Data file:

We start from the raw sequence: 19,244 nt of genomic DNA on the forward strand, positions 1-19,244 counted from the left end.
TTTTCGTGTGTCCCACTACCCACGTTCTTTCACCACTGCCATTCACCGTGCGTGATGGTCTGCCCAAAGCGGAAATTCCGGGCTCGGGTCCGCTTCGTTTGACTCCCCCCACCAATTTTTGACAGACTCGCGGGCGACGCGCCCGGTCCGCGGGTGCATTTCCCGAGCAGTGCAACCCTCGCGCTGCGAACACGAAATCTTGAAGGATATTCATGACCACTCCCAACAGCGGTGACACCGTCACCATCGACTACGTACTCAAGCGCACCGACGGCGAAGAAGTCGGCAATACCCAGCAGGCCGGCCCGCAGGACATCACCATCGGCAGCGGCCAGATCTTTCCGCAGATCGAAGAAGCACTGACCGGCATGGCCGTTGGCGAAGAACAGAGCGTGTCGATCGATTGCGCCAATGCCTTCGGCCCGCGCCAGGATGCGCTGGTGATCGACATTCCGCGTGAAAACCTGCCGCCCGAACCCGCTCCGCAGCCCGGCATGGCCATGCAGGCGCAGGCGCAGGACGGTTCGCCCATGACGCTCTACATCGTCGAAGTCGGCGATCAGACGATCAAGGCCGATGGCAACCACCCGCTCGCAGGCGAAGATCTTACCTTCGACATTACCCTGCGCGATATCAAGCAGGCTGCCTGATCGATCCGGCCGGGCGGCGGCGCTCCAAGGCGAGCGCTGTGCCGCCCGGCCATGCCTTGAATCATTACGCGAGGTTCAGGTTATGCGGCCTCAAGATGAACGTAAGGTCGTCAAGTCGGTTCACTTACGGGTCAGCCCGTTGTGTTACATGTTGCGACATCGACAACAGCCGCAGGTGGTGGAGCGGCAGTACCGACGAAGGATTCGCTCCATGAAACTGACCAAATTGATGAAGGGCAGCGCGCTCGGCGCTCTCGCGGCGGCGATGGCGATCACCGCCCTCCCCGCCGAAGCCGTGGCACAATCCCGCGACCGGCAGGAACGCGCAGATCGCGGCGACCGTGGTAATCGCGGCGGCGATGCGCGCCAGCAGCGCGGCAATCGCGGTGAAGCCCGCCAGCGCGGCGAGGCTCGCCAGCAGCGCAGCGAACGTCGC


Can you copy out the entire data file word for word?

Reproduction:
We start from the raw sequence: 19,244 nt of genomic DNA on the forward strand, positions 1-19,244 counted from the left end.
TTTTCGTGTGTCCCACTACCCACGTTCTTTCACCACTGCCATTCACCGTGCGTGATGGTCTGCCCAAAGCGGAAATTCCGGGCTCGGGTCCGCTTCGTTTGACTCCCCCCACCAATTTTTGACAGACTCGCGGGCGACGCGCCCGGTCCGCGGGTGCATTTCCCGAGCAGTGCAACCCTCGCGCTGCGAACACGAAATCTTGAAGGATATTCATGACCACTCCCAACAGCGGTGACACCGTCACCATCGACTACGTACTCAAGCGCACCGACGGCGAAGAAGTCGGCAATACCCAGCAGGCCGGCCCGCAGGACATCACCATCGGCAGCGGCCAGATCTTTCCGCAGATCGAAGAAGCACTGACCGGCATGGCCGTTGGCGAAGAACAGAGCGTGTCGATCGATTGCGCCAATGCCTTCGGCCCGCGCCAGGATGCGCTGGTGATCGACATTCCGCGTGAAAACCTGCCGCCCGAACCCGCTCCGCAGCCCGGCATGGCCATGCAGGCGCAGGCGCAGGACGGTTCGCCCATGACGCTCTACATCGTCGAAGTCGGCGATCAGACGATCAAGGCCGATGGCAACCACCCGCTCGCAGGCGAAGATCTTACCTTCGACATTACCCTGCGCGATATCAAGCAGGCTGCCTGATCGATCCGGCCGGGCGGCGGCGCTCCAAGGCGAGCGCTGTGCCGCCCGGCCATGCCTTGAATCATTACGCGAGGTTCAGGTTATGCGGCCTCAAGATGAACGTAAGGTCGTCAAGTCGGTTCACTTACGGGTCAGCCCGTTGTGTTACATGTTGCGACATCGACAACAGCCGCAGGTGGTGGAGCGGCAGTACCGACGAAGGATTCGCTCCATGAAACTGACCAAATTGATGAAGGGCAGCGCGCTCGGCGCTCTCGCGGCGGCGATGGCGATCACCGCCCTCCCCGCCGAAGCCGTGGCACAATCCCGCGACCGGCAGGAACGCGCAGATCGCGGCGACCGTGGTAATCGCGGCGGCGATGCGCGCCAGCAGCGCGGCAATCGCGGTGAAGCCCGCCAGCGCGGCGAGGCTCGCCAGCAGCGCAGCGAACGTCGC